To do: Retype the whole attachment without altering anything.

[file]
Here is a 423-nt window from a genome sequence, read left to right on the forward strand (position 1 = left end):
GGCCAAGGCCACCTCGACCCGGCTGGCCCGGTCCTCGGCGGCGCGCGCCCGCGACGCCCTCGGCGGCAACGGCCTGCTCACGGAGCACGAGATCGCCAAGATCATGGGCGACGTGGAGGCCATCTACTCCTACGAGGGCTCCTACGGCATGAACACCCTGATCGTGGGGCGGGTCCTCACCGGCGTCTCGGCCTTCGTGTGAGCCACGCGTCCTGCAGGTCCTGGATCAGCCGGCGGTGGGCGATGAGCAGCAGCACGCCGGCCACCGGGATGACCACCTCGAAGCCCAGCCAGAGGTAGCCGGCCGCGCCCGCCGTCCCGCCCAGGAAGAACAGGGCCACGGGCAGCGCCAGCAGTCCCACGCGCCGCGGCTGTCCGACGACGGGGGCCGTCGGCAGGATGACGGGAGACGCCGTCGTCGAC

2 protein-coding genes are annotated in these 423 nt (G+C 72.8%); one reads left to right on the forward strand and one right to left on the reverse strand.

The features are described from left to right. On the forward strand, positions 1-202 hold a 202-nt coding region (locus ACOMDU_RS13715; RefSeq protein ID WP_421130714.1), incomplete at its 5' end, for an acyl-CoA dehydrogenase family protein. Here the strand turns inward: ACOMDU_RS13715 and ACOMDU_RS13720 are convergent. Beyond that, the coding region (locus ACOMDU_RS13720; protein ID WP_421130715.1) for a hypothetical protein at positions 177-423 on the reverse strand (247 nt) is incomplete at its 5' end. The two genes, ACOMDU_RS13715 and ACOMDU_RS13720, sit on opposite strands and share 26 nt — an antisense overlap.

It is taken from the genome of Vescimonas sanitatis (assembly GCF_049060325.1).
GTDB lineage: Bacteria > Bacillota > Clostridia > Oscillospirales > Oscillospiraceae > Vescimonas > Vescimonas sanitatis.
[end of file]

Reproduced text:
Here is a 423-nt window from a genome sequence, read left to right on the forward strand (position 1 = left end):
GGCCAAGGCCACCTCGACCCGGCTGGCCCGGTCCTCGGCGGCGCGCGCCCGCGACGCCCTCGGCGGCAACGGCCTGCTCACGGAGCACGAGATCGCCAAGATCATGGGCGACGTGGAGGCCATCTACTCCTACGAGGGCTCCTACGGCATGAACACCCTGATCGTGGGGCGGGTCCTCACCGGCGTCTCGGCCTTCGTGTGAGCCACGCGTCCTGCAGGTCCTGGATCAGCCGGCGGTGGGCGATGAGCAGCAGCACGCCGGCCACCGGGATGACCACCTCGAAGCCCAGCCAGAGGTAGCCGGCCGCGCCCGCCGTCCCGCCCAGGAAGAACAGGGCCACGGGCAGCGCCAGCAGTCCCACGCGCCGCGGCTGTCCGACGACGGGGGCCGTCGGCAGGATGACGGGAGACGCCGTCGTCGAC

2 protein-coding genes are annotated in these 423 nt (G+C 72.8%); one reads left to right on the forward strand and one right to left on the reverse strand.

The features are described from left to right. On the forward strand, positions 1-202 hold a 202-nt coding region (locus ACOMDU_RS13715; RefSeq protein ID WP_421130714.1), incomplete at its 5' end, for an acyl-CoA dehydrogenase family protein. Here the strand turns inward: ACOMDU_RS13715 and ACOMDU_RS13720 are convergent. Beyond that, the coding region (locus ACOMDU_RS13720; protein ID WP_421130715.1) for a hypothetical protein at positions 177-423 on the reverse strand (247 nt) is incomplete at its 5' end. The two genes, ACOMDU_RS13715 and ACOMDU_RS13720, sit on opposite strands and share 26 nt — an antisense overlap.

It is taken from the genome of Vescimonas sanitatis (assembly GCF_049060325.1).
GTDB lineage: Bacteria > Bacillota > Clostridia > Oscillospirales > Oscillospiraceae > Vescimonas > Vescimonas sanitatis.